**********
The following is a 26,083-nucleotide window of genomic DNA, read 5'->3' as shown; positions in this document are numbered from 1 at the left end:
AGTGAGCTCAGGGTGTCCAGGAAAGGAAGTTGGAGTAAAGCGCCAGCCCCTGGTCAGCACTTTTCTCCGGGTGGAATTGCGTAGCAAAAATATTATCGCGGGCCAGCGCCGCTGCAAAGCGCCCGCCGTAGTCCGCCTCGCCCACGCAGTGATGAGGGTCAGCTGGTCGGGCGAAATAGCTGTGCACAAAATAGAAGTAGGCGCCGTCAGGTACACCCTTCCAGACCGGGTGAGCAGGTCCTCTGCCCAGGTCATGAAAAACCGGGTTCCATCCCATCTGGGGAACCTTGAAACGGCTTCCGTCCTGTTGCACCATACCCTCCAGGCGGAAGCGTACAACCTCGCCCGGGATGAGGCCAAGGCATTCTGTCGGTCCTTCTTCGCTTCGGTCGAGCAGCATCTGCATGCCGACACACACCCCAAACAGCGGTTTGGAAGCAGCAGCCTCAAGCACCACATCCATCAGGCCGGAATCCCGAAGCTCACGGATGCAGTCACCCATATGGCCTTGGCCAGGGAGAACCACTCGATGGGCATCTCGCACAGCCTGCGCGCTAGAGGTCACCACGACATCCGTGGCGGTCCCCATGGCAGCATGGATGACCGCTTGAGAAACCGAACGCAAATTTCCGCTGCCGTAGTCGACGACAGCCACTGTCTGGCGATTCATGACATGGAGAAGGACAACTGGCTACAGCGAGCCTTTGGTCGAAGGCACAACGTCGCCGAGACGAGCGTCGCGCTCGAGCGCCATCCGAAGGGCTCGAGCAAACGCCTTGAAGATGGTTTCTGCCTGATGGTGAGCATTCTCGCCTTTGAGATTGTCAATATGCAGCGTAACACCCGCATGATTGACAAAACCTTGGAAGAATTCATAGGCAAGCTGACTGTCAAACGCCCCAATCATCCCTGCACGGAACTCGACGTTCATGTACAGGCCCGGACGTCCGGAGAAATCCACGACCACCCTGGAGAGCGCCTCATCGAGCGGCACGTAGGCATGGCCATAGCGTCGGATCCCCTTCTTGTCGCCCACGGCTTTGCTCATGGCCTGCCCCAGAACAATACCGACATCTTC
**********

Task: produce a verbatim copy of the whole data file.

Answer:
The following is a 26,083-nucleotide window of genomic DNA, read 5'->3' as shown; positions in this document are numbered from 1 at the left end:
AGTGAGCTCAGGGTGTCCAGGAAAGGAAGTTGGAGTAAAGCGCCAGCCCCTGGTCAGCACTTTTCTCCGGGTGGAATTGCGTAGCAAAAATATTATCGCGGGCCAGCGCCGCTGCAAAGCGCCCGCCGTAGTCCGCCTCGCCCACGCAGTGATGAGGGTCAGCTGGTCGGGCGAAATAGCTGTGCACAAAATAGAAGTAGGCGCCGTCAGGTACACCCTTCCAGACCGGGTGAGCAGGTCCTCTGCCCAGGTCATGAAAAACCGGGTTCCATCCCATCTGGGGAACCTTGAAACGGCTTCCGTCCTGTTGCACCATACCCTCCAGGCGGAAGCGTACAACCTCGCCCGGGATGAGGCCAAGGCATTCTGTCGGTCCTTCTTCGCTTCGGTCGAGCAGCATCTGCATGCCGACACACACCCCAAACAGCGGTTTGGAAGCAGCAGCCTCAAGCACCACATCCATCAGGCCGGAATCCCGAAGCTCACGGATGCAGTCACCCATATGGCCTTGGCCAGGGAGAACCACTCGATGGGCATCTCGCACAGCCTGCGCGCTAGAGGTCACCACGACATCCGTGGCGGTCCCCATGGCAGCATGGATGACCGCTTGAGAAACCGAACGCAAATTTCCGCTGCCGTAGTCGACGACAGCCACTGTCTGGCGATTCATGACATGGAGAAGGACAACTGGCTACAGCGAGCCTTTGGTCGAAGGCACAACGTCGCCGAGACGAGCGTCGCGCTCGAGCGCCATCCGAAGGGCTCGAGCAAACGCCTTGAAGATGGTTTCTGCCTGATGGTGAGCATTCTCGCCTTTGAGATTGTCAATATGCAGCGTAACACCCGCATGATTGACAAAACCTTGGAAGAATTCATAGGCAAGCTGACTGTCAAACGCCCCAATCATCCCTGCACGGAACTCGACGTTCATGTACAGGCCCGGACGTCCGGAGAAATCCACGACCACCCTGGAGAGCGCCTCATCGAGCGGCACGTAGGCATGGCCATAGCGTCGGATCCCCTTCTTGTCGCCCACGGCTTTGCTCATGGCCTGCCCCAGAACAATACCGACATCTTC